Securing the on-premise workforce has been done for a while. On the DNS side, solutions do exist and can be implemented easily. Securing the remote workforce is another story.

The initial solution has been to set up VPNs connecting the remote worker devices e.g. the company’s laptop, personal home computer, or other tablets and smartphones to a company’s VPN concentrator connected to the corporate network and acting as a gatekeeper as well as encrypting the traffic. This solution works well but can be costly as the VPN concentrator terminating those remote users’ connections must aggregate the sum of all the encrypted traffic from all remote users connected simultaneously. This inflates the costs of both the Internet uplink in the corporate site as well as the VPN concentrator appliance model and licenses. Also, VPNs need an agent running on the connected device, so even though this solution works for mainstream equipment and OSs, there is always the risk of the brand-new equipment or the latest version of an OS not (yet) being supported by the VPN client agent which in addition raises the need for the IT department to ensure the proper version of the VPN client is used on all connected devices.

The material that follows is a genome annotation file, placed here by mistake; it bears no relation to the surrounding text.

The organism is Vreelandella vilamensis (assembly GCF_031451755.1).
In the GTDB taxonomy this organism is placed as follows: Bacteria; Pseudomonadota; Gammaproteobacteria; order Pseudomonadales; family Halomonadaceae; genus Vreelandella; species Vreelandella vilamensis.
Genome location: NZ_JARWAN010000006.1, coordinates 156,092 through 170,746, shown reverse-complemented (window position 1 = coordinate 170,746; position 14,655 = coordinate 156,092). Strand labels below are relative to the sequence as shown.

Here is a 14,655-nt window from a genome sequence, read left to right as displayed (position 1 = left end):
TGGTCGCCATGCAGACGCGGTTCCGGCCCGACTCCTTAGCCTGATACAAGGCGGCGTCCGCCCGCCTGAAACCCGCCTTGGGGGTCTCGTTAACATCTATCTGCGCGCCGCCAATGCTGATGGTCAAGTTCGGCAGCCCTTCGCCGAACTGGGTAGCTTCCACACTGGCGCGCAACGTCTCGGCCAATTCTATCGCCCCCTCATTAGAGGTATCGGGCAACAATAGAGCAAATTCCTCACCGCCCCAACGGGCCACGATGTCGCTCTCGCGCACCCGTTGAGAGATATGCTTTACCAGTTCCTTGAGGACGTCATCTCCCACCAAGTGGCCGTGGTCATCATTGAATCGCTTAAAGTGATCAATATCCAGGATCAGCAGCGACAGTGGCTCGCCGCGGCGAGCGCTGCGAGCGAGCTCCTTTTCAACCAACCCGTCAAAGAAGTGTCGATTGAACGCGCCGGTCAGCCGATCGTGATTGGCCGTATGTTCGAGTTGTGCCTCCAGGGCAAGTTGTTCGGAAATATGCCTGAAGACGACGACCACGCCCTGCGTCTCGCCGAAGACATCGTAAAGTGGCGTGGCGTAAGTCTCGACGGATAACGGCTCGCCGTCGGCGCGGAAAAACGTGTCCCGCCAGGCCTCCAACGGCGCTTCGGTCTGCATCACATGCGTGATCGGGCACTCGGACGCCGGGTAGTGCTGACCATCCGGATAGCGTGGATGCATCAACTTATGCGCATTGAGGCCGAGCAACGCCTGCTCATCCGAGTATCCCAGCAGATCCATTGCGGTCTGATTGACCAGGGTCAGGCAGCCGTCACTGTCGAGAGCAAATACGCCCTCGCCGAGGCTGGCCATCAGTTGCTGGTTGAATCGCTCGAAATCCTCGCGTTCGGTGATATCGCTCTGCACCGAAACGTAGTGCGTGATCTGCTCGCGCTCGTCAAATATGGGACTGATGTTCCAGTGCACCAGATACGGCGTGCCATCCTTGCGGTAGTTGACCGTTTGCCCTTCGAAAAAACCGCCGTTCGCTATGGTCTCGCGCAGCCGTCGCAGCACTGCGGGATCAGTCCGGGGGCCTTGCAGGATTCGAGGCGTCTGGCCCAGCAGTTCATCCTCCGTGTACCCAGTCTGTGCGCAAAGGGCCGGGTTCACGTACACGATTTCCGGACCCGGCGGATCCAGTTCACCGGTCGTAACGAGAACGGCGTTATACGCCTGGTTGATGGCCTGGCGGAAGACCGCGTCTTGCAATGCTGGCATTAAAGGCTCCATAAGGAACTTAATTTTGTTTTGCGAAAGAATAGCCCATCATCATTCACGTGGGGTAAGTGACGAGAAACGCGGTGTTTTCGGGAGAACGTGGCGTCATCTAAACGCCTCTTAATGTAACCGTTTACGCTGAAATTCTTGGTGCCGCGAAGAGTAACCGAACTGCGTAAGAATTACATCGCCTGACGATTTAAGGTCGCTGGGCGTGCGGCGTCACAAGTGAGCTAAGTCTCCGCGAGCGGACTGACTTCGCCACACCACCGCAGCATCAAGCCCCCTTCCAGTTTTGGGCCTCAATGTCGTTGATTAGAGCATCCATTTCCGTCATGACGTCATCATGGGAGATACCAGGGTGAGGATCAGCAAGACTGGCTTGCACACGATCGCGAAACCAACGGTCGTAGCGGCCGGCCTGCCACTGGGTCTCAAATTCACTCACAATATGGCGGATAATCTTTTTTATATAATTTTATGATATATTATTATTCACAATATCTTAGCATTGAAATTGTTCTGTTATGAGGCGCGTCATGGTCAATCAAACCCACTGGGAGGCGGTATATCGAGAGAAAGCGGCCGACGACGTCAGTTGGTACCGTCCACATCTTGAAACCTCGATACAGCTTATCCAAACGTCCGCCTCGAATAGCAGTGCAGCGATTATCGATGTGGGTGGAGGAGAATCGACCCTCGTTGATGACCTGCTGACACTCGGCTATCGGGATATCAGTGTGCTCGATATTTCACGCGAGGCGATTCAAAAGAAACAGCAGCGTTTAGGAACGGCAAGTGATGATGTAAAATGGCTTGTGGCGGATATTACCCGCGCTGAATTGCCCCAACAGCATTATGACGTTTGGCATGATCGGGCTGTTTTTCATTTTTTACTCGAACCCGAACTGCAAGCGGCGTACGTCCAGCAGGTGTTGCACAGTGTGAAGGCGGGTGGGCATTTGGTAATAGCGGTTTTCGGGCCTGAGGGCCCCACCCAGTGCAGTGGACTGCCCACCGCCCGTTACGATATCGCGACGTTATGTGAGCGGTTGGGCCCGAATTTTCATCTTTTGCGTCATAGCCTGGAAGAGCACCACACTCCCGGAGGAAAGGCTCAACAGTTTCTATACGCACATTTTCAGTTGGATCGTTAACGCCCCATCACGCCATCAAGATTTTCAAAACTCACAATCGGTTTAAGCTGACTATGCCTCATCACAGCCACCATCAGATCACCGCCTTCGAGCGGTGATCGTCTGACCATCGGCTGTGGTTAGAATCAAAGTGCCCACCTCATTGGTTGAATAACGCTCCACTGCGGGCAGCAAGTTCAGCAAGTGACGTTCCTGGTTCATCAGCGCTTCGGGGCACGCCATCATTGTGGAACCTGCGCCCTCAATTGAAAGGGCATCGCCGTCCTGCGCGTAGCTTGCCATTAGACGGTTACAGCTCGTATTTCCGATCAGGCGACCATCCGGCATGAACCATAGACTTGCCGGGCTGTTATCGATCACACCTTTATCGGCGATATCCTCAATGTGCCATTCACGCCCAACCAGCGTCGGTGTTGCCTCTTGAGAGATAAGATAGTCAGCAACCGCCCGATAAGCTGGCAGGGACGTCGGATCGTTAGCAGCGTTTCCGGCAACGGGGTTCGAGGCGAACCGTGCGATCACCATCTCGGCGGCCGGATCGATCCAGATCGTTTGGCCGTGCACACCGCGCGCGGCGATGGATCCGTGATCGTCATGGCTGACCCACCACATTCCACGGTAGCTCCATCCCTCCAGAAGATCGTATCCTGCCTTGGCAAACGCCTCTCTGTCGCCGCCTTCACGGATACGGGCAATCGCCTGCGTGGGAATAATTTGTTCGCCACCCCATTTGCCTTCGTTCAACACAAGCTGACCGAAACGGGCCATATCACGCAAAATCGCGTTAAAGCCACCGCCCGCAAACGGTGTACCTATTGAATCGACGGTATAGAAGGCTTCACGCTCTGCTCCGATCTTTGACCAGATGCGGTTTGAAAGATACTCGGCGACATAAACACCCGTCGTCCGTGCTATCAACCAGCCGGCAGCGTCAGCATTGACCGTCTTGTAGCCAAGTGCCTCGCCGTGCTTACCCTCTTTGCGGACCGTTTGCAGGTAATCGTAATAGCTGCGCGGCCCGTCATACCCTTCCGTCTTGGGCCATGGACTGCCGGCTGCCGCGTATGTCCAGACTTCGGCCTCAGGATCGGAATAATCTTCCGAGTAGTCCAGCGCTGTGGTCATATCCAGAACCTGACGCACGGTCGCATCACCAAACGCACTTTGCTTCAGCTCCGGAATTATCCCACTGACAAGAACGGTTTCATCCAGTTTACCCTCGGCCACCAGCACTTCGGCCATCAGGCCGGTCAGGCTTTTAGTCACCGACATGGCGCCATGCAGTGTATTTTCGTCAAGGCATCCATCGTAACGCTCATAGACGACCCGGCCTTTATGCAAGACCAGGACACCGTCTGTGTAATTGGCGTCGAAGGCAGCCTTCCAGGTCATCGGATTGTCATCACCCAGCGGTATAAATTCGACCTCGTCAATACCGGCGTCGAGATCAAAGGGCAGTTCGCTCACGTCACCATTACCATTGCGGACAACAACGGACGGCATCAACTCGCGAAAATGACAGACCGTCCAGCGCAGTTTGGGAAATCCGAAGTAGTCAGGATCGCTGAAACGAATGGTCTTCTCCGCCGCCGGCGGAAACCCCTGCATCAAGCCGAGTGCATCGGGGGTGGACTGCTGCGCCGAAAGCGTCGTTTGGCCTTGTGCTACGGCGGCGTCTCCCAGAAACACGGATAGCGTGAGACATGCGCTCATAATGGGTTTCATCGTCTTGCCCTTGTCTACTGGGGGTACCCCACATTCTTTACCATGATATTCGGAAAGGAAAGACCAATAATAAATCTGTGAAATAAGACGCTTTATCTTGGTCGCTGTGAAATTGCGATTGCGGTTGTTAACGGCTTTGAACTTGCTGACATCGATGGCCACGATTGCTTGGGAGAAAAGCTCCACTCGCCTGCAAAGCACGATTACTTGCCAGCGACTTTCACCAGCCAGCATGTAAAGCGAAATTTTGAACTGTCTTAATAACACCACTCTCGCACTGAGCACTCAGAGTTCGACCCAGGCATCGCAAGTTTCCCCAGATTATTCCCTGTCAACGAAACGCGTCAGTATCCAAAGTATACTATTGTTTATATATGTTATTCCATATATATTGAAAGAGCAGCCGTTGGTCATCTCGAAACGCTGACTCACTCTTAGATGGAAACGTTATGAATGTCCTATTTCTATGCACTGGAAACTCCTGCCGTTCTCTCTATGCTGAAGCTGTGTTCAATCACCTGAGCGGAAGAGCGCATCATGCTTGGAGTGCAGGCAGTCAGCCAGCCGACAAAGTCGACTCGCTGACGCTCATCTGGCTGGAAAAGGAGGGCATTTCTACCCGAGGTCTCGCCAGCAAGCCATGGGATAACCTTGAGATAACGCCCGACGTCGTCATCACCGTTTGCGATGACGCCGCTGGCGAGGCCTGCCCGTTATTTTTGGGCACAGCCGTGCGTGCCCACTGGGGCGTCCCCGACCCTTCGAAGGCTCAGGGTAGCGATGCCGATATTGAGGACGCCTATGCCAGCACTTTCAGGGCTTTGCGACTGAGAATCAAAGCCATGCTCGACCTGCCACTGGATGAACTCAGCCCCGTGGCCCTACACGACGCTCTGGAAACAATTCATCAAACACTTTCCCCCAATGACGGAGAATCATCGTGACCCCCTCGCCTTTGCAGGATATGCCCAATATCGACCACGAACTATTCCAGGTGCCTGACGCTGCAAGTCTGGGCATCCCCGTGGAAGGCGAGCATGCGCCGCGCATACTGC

While this solution was sufficient for occasional roaming users on the go, it becomes expensive for permanent or semi-permanent remote workers as explained before. Lastly, only using a VPN is not efficient as all the company traffic of all remote users is backhauled toward the VPN concentrator while the company’s Cloud and SaaS applications traffic could be sent directly via the broadband or 5G Internet access of the remote location e.g. home, coworking space, web cafe, car, etc.